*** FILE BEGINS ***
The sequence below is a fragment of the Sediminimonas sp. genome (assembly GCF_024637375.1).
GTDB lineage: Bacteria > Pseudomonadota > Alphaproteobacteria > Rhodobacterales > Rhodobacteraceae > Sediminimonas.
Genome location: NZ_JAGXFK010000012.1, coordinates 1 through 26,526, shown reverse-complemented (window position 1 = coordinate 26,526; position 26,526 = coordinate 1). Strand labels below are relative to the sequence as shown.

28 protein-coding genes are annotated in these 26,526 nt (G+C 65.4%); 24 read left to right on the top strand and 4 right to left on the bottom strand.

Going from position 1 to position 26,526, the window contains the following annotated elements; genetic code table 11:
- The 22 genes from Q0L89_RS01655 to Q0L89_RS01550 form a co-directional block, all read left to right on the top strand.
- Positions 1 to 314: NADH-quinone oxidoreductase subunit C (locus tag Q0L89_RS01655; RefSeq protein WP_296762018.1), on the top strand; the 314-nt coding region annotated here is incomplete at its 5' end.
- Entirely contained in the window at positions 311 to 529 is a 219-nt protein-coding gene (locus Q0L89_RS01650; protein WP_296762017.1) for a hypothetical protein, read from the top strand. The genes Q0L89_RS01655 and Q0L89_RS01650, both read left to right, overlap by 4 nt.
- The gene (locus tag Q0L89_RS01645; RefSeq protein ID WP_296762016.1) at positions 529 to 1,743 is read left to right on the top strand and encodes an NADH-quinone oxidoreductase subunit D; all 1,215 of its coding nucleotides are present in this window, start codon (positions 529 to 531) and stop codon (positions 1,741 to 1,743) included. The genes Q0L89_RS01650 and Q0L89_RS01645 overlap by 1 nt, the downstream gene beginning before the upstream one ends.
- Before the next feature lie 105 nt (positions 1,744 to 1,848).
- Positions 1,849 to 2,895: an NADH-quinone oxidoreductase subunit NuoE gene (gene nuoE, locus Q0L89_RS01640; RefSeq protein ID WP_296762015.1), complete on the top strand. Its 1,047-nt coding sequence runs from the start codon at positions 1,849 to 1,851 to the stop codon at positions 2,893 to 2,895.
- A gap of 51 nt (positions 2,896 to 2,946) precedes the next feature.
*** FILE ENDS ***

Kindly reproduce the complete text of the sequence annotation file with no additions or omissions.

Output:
The sequence below is a fragment of the Sediminimonas sp. genome (assembly GCF_024637375.1).
GTDB lineage: Bacteria > Pseudomonadota > Alphaproteobacteria > Rhodobacterales > Rhodobacteraceae > Sediminimonas.
Genome location: NZ_JAGXFK010000012.1, coordinates 1 through 26,526, shown reverse-complemented (window position 1 = coordinate 26,526; position 26,526 = coordinate 1). Strand labels below are relative to the sequence as shown.

28 protein-coding genes are annotated in these 26,526 nt (G+C 65.4%); 24 read left to right on the top strand and 4 right to left on the bottom strand.

Going from position 1 to position 26,526, the window contains the following annotated elements; genetic code table 11:
- The 22 genes from Q0L89_RS01655 to Q0L89_RS01550 form a co-directional block, all read left to right on the top strand.
- Positions 1 to 314: NADH-quinone oxidoreductase subunit C (locus tag Q0L89_RS01655; RefSeq protein WP_296762018.1), on the top strand; the 314-nt coding region annotated here is incomplete at its 5' end.
- Entirely contained in the window at positions 311 to 529 is a 219-nt protein-coding gene (locus Q0L89_RS01650; protein WP_296762017.1) for a hypothetical protein, read from the top strand. The genes Q0L89_RS01655 and Q0L89_RS01650, both read left to right, overlap by 4 nt.
- The gene (locus tag Q0L89_RS01645; RefSeq protein ID WP_296762016.1) at positions 529 to 1,743 is read left to right on the top strand and encodes an NADH-quinone oxidoreductase subunit D; all 1,215 of its coding nucleotides are present in this window, start codon (positions 529 to 531) and stop codon (positions 1,741 to 1,743) included. The genes Q0L89_RS01650 and Q0L89_RS01645 overlap by 1 nt, the downstream gene beginning before the upstream one ends.
- Before the next feature lie 105 nt (positions 1,744 to 1,848).
- Positions 1,849 to 2,895: an NADH-quinone oxidoreductase subunit NuoE gene (gene nuoE, locus Q0L89_RS01640; RefSeq protein ID WP_296762015.1), complete on the top strand. Its 1,047-nt coding sequence runs from the start codon at positions 1,849 to 1,851 to the stop codon at positions 2,893 to 2,895.
- A gap of 51 nt (positions 2,896 to 2,946) precedes the next feature.